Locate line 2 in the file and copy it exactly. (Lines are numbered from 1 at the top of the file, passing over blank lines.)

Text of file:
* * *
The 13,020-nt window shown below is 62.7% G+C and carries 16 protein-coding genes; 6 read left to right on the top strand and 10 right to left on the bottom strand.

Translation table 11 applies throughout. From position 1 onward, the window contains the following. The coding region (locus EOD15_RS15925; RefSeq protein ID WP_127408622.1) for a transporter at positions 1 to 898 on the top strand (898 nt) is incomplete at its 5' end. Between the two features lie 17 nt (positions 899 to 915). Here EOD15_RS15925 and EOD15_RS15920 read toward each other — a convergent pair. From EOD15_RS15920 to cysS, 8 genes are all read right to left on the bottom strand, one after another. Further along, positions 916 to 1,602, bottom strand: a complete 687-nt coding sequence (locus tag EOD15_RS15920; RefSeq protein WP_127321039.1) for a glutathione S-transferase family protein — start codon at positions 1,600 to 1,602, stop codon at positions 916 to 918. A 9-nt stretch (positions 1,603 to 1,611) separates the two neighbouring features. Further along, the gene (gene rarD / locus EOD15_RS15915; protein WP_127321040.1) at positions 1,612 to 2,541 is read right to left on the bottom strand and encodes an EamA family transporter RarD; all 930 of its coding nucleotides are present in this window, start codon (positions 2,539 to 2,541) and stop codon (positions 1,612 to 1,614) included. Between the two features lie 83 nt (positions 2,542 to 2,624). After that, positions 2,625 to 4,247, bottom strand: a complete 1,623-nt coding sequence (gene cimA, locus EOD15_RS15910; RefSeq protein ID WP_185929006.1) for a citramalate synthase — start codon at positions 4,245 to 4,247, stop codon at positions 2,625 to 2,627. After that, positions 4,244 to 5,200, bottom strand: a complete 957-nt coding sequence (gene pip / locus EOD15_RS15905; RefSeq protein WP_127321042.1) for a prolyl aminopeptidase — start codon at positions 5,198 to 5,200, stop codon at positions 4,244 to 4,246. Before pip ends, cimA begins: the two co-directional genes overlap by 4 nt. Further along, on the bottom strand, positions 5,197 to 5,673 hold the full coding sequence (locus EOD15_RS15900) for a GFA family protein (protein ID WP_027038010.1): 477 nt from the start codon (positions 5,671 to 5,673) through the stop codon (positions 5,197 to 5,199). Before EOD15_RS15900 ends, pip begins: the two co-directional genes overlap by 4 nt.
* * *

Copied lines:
Translation table 11 applies throughout. From position 1 onward, the window contains the following. The coding region (locus EOD15_RS15925; RefSeq protein ID WP_127408622.1) for a transporter at positions 1 to 898 on the top strand (898 nt) is incomplete at its 5' end. Between the two features lie 17 nt (positions 899 to 915). Here EOD15_RS15925 and EOD15_RS15920 read toward each other — a convergent pair. From EOD15_RS15920 to cysS, 8 genes are all read right to left on the bottom strand, one after another. Further along, positions 916 to 1,602, bottom strand: a complete 687-nt coding sequence (locus tag EOD15_RS15920; RefSeq protein WP_127321039.1) for a glutathione S-transferase family protein — start codon at positions 1,600 to 1,602, stop codon at positions 916 to 918. A 9-nt stretch (positions 1,603 to 1,611) separates the two neighbouring features. Further along, the gene (gene rarD / locus EOD15_RS15915; protein WP_127321040.1) at positions 1,612 to 2,541 is read right to left on the bottom strand and encodes an EamA family transporter RarD; all 930 of its coding nucleotides are present in this window, start codon (positions 2,539 to 2,541) and stop codon (positions 1,612 to 1,614) included. Between the two features lie 83 nt (positions 2,542 to 2,624). After that, positions 2,625 to 4,247, bottom strand: a complete 1,623-nt coding sequence (gene cimA, locus EOD15_RS15910; RefSeq protein ID WP_185929006.1) for a citramalate synthase — start codon at positions 4,245 to 4,247, stop codon at positions 2,625 to 2,627. After that, positions 4,244 to 5,200, bottom strand: a complete 957-nt coding sequence (gene pip / locus EOD15_RS15905; RefSeq protein WP_127321042.1) for a prolyl aminopeptidase — start codon at positions 5,198 to 5,200, stop codon at positions 4,244 to 4,246. Before pip ends, cimA begins: the two co-directional genes overlap by 4 nt. Further along, on the bottom strand, positions 5,197 to 5,673 hold the full coding sequence (locus EOD15_RS15900) for a GFA family protein (protein ID WP_027038010.1): 477 nt from the start codon (positions 5,671 to 5,673) through the stop codon (positions 5,197 to 5,199). Before EOD15_RS15900 ends, pip begins: the two co-directional genes overlap by 4 nt.